The assassination of Kim Jong-nam is a tale that has all the ingredients of the perfect spy novel, and just as many twists.
Secretive killers, an outlandish murder weapon, ongoing mystery over the culprits and even a high-stakes family feud all come together to create one of the most captivating stories of the year.
Engrossed by the drama, the world has once again turned its attention to the most relentlessly fascinating place on earth: North Korea.
The fact that Kim Jong-nam's death came just days after the reclusive nation had test-fired a ballistic missile has only served to intensify the spotlight on Kim Jong-un, the country's leader and Kim Jong-nam's half-brother.
The truth behind Kim Jong-nam's death in Kuala Lumpur may never be fully known.
The obvious suggestion is that North Korea is behind it.
But the situation has been complicated by a series of conflicting claims, including suspects who claim they were taking part in a prank, as well as North Korea blaming Malaysia and the "unfriendly attitude" of its government.
In short, it's messy.
One thing that is clear, though, is that the murder - and the missile test preceding it - are having very real global and economic implications.'
Most notable of those was the move by China, which enjoyed a good relationship with Kim Jong-nam, to announce that it would halt all coal imports from North Korea for the rest of the year.
China says the decision was made to comply with a UN security council sanction last year, but the timing suggests that other factors are at play.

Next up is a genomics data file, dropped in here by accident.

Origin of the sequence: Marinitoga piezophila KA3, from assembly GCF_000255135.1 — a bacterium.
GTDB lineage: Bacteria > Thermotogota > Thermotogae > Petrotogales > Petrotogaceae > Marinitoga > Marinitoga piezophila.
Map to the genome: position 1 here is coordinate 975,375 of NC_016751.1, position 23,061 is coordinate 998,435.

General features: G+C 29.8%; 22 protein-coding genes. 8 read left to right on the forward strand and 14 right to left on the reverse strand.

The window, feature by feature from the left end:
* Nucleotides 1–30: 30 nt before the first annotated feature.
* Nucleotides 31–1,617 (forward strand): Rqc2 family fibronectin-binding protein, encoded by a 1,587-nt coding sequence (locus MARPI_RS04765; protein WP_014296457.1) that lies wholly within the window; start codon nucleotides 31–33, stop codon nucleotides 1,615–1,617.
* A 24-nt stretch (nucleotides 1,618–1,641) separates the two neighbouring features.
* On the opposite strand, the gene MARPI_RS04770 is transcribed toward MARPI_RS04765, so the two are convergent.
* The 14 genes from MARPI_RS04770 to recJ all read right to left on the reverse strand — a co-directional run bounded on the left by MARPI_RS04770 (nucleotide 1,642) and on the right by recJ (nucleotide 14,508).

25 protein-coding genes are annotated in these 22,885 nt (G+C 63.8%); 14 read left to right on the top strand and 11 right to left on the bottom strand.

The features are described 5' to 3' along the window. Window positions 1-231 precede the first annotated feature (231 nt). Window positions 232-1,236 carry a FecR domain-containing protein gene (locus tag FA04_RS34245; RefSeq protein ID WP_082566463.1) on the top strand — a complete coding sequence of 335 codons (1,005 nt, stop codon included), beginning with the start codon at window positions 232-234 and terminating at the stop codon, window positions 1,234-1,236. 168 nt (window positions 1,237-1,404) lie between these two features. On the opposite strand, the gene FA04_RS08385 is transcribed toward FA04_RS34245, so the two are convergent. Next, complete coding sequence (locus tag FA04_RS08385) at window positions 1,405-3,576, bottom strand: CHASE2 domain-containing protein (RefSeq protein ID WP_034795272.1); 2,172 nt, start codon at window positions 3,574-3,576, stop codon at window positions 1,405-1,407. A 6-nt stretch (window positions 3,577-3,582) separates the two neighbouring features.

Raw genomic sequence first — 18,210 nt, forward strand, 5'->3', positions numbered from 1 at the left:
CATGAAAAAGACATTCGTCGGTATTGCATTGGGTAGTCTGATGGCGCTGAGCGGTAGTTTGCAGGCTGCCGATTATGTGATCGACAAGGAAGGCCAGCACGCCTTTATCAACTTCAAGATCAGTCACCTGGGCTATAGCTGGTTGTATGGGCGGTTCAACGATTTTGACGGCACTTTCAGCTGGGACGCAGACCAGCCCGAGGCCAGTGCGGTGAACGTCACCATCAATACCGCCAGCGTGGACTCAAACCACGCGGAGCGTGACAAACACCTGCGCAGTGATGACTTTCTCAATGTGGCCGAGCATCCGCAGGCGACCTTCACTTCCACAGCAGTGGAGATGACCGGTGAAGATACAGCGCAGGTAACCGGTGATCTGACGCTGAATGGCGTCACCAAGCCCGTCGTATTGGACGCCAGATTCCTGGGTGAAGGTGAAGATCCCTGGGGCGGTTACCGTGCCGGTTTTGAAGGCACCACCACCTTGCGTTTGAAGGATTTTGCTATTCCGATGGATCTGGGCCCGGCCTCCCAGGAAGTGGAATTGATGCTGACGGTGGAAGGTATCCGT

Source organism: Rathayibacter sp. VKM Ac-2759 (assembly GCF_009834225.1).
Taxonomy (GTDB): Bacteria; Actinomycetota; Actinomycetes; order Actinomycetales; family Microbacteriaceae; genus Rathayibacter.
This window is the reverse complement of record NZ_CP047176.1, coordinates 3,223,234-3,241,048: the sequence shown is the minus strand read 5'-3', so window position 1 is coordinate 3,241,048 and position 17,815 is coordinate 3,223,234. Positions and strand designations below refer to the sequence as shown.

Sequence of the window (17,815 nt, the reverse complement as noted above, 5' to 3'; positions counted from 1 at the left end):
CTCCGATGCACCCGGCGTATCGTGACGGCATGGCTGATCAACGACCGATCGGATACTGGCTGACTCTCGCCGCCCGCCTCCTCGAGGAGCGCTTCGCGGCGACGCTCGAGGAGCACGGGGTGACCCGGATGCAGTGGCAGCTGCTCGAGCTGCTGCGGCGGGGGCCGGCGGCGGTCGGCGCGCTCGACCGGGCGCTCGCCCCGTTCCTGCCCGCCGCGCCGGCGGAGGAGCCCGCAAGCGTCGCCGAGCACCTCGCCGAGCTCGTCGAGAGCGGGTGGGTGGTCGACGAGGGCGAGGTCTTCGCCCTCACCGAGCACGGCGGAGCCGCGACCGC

There is speculation that the new US President, Donald Trump, is considering "secondary sanctions" on countries that deal with North Korea, rather than just North Korea itself.
Dr John Nilsson-Wright, a senior research fellow on the Asia programme at the foreign policy think-tank Chatham House, said: "One of the potential targets [of secondary sanctions] are Chinese banks, which provide a lot of finance and support the North Korean economy."
Last summer, in response to the growing threat of North Korea's military programme, the US and South Korea agreed to deploy the Terminal High Altitude Area Defence anti-missile system.
Dr Nilsson-Wright says: "The Chinese worry about that because they see it as undermining their own strategic position and their own security in the region.
So the existence of a continuously provocative North Korea has a knock-on effect."
China is comfortably North Korea's most important economic partner, covering nearly 90pc of its exports going there, and nearly 90pc of its imports, figures from the BACI International Trade Database show.
The significance of the sanctions has not been lost on the North Koreans, who issued a statement last Thursday accusing a "neighbouring country" of "dancing to the tune of the US"."
It can be hard to measure the North Korean economy by traditional methods.
However, Professor Hazel Smith, the director of the international institute of Korean studies at the University of Central Lancashire and a member of the UN global expert panel on Korea, says there are more than enough socio-economic indicators to paint a colourful picture of the country's economy.
Prof Smith, who lived in North Korea for nearly two years, says international organisations have been collecting data in the country for more than two decades that show small but significant improvements in the economy since the 1990s, when the country was ravaged by a catastrophic famine that took the lives of an estimated one million people, out of a population of around 23 million.